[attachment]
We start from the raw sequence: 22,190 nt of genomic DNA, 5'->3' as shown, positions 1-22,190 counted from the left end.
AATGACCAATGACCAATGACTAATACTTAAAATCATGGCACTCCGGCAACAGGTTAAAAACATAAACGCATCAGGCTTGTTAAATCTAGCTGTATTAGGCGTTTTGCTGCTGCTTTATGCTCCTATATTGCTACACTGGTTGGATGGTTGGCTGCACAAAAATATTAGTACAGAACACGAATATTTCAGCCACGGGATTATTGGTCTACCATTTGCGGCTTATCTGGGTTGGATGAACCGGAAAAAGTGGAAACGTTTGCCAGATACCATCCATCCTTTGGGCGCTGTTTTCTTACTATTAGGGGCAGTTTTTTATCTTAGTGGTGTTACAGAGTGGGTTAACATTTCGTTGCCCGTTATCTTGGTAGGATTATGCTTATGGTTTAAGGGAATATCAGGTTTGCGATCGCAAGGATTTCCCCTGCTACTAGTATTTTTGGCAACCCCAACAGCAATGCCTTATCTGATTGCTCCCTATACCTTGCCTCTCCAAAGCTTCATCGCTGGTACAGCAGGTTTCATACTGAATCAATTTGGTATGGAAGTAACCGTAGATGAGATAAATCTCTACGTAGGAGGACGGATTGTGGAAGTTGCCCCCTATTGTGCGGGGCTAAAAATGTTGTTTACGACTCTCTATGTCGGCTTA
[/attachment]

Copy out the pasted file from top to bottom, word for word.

We start from the raw sequence: 22,190 nt of genomic DNA, 5'->3' as shown, positions 1-22,190 counted from the left end.
AATGACCAATGACCAATGACTAATACTTAAAATCATGGCACTCCGGCAACAGGTTAAAAACATAAACGCATCAGGCTTGTTAAATCTAGCTGTATTAGGCGTTTTGCTGCTGCTTTATGCTCCTATATTGCTACACTGGTTGGATGGTTGGCTGCACAAAAATATTAGTACAGAACACGAATATTTCAGCCACGGGATTATTGGTCTACCATTTGCGGCTTATCTGGGTTGGATGAACCGGAAAAAGTGGAAACGTTTGCCAGATACCATCCATCCTTTGGGCGCTGTTTTCTTACTATTAGGGGCAGTTTTTTATCTTAGTGGTGTTACAGAGTGGGTTAACATTTCGTTGCCCGTTATCTTGGTAGGATTATGCTTATGGTTTAAGGGAATATCAGGTTTGCGATCGCAAGGATTTCCCCTGCTACTAGTATTTTTGGCAACCCCAACAGCAATGCCTTATCTGATTGCTCCCTATACCTTGCCTCTCCAAAGCTTCATCGCTGGTACAGCAGGTTTCATACTGAATCAATTTGGTATGGAAGTAACCGTAGATGAGATAAATCTCTACGTAGGAGGACGGATTGTGGAAGTTGCCCCCTATTGTGCGGGGCTAAAAATGTTGTTTACGACTCTCTATGTCGGCTTA